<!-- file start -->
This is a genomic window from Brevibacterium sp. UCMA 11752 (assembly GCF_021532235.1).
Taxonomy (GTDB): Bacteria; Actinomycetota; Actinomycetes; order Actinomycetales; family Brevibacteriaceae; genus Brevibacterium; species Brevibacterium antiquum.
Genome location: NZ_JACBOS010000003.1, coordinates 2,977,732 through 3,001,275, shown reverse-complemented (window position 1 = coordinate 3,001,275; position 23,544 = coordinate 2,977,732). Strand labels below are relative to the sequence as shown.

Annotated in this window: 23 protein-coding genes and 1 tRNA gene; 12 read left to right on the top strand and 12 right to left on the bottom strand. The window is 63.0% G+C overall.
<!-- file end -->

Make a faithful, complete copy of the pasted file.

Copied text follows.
This is a genomic window from Brevibacterium sp. UCMA 11752 (assembly GCF_021532235.1).
Taxonomy (GTDB): Bacteria; Actinomycetota; Actinomycetes; order Actinomycetales; family Brevibacteriaceae; genus Brevibacterium; species Brevibacterium antiquum.
Genome location: NZ_JACBOS010000003.1, coordinates 2,977,732 through 3,001,275, shown reverse-complemented (window position 1 = coordinate 3,001,275; position 23,544 = coordinate 2,977,732). Strand labels below are relative to the sequence as shown.

Annotated in this window: 23 protein-coding genes and 1 tRNA gene; 12 read left to right on the top strand and 12 right to left on the bottom strand. The window is 63.0% G+C overall.